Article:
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Compound-specific radiocarbon dating of lipid residues preserved in archaeological pottery vessels

Bristol student theses: Doctoral ThesisDoctor of Philosophy (PhD)

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Abstract

While pottery vessels are widely recovered at archaeological sites their absolute dating by radiocarbon is challenging. Adsorbed lipids residues preserved within the matrix of the vessels and thus, protected from contamination in the burial environment, are widespread and often recovered in concentrations sufficient for radiocarbon dating. The most common residues correspond to animal fats, distinguishable by the dominance of the C16:0 and C18:0 fatty acids (FAs), have the potential to be dated at the molecular level using preparative capillary gas chromatography (PCGC; Stott et al. 2001; Berstan et al. 2008), however, the preliminary studies did not meet the accuracy and precision required. This thesis addressed the compound specific radiocarbon analysis (CSRA) of adsorbed lipids extracted from pottery vessels for the establishment of a reliable procedure which can be used as routine. The first consideration focussed on the elimination of exogenous contaminants associated with the isolation procedure. This consisted of (i) quantifying the contamination associated with the thermal degradation of the GC column stationary phase, which was demonstrated to be negligible, (ii) the elimination of the solvent used for recovery of trapped analytes using a new trap design, and (iii) the removal of ‘memory’ in the trapping system using a heat-based cleaning method. The accuracy and precision of 14C determinations using PCGC were first established by dating bulk and isolated compounds on a wide age range of FAs from modern standards and archaeological bog butters prior to its application to 100 pottery vessels. The 14C dates on lipids extracted from pottery vessels showed excellent compatibility for dendrochronologically and radiocarbon dated materials from sites in wetland (Sweet Track, UK) and arid (Takarkori Rock Shelter, Libya) locations. The oldest dates obtained from the site of Çatalhöyük (Turkey) were successfully tested in the pre-existing Bayesian statistical model based on the stratigraphy. However, pot lipids from a coastal site (Cliffs End Farm, UK) produced older ages than their surface residues analogues probably due to a reservoir effect from aquatic product processing in the vessels. The organic residue analysis (ORA) of ca. 900 potsherds from the Alsace (France) region provided insights into sampling strategies for pottery assemblage through recognition of the potsherds with the highest potential for CSRA, namely: (i) cooking pots with high lipid preservation, (ii) refitted potsherds to avoid residual/intrusive materials, and (iii) lipid extracts without aquatic biomarkers to avoid reservoir effect. Radiocarbon dates on Alsatian potsherds were compatible with the reference dates on bones and surface residues. The dates on Middle Neolithic potsherds were successfully included in the Bayesian statistical model based on the seriation and typological study of pottery assemblages in the region.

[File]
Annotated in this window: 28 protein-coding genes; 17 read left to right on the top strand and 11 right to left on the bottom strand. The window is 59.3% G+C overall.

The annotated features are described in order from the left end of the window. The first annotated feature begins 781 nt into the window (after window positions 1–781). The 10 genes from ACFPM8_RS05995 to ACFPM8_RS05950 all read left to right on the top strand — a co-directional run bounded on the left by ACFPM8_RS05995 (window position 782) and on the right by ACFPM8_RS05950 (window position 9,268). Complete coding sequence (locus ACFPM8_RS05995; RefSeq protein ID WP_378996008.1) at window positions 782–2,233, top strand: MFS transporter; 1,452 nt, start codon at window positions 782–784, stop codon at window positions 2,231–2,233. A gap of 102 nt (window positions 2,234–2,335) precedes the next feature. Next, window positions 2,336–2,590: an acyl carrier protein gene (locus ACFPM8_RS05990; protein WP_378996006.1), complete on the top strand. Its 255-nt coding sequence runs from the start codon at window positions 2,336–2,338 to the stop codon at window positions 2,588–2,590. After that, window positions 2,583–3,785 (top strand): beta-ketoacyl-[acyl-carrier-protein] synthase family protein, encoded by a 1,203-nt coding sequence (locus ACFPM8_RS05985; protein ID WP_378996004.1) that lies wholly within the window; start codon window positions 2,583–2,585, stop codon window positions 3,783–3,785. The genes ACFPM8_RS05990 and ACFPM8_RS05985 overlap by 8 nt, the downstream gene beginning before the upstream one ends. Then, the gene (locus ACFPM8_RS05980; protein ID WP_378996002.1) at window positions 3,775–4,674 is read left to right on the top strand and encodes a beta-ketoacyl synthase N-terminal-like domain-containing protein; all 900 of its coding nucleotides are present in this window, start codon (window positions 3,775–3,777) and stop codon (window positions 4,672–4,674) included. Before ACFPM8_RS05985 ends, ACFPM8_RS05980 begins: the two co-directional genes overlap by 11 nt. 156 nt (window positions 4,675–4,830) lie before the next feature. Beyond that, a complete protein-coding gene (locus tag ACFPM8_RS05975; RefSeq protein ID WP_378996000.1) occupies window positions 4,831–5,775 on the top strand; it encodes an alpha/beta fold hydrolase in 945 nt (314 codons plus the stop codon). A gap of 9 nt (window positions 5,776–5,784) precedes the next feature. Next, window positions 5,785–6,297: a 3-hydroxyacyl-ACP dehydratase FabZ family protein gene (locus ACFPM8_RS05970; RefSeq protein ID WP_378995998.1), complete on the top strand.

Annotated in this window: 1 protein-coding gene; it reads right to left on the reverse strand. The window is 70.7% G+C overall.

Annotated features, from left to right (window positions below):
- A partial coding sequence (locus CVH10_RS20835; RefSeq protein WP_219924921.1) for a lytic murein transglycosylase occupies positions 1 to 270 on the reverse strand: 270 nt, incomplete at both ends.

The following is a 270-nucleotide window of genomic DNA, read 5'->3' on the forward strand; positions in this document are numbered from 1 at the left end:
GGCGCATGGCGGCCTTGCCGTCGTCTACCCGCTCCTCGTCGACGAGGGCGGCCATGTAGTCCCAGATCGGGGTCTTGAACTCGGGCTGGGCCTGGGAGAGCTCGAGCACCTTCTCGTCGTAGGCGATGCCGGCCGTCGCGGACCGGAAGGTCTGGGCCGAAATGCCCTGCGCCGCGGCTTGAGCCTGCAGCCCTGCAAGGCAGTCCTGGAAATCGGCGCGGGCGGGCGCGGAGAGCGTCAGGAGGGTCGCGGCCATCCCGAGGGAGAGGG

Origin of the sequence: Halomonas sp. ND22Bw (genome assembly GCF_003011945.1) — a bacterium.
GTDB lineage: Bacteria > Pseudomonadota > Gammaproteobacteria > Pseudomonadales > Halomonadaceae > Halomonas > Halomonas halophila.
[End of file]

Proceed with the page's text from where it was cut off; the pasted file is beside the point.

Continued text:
The technique showed its unique use to answer questions relating to the exploitation of food procurement practices, such as the emergence of dairying in central Europe, where the earliest dairy residues were directly dated to the late 53rd century BC. Furthermore, the analysis of lipid residues from a coastal site (Bornais, UK) with known use of aquatic products led to the correction of 14C dates of lipid extracts using an estimate for the percentage of marine and terrestrial fats processed in potsherds together with an appropriate value for the local marine reservoir offset.
Significantly, vessels of diverse ages and burial environments can now be routinely and accurately dated from their adsorbed lipid residues (deriving from terrestrial or aquatic commodities) with equivalent precision to other commonly dated materials.

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Original languageEnglish
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Award date23 Jan 2019

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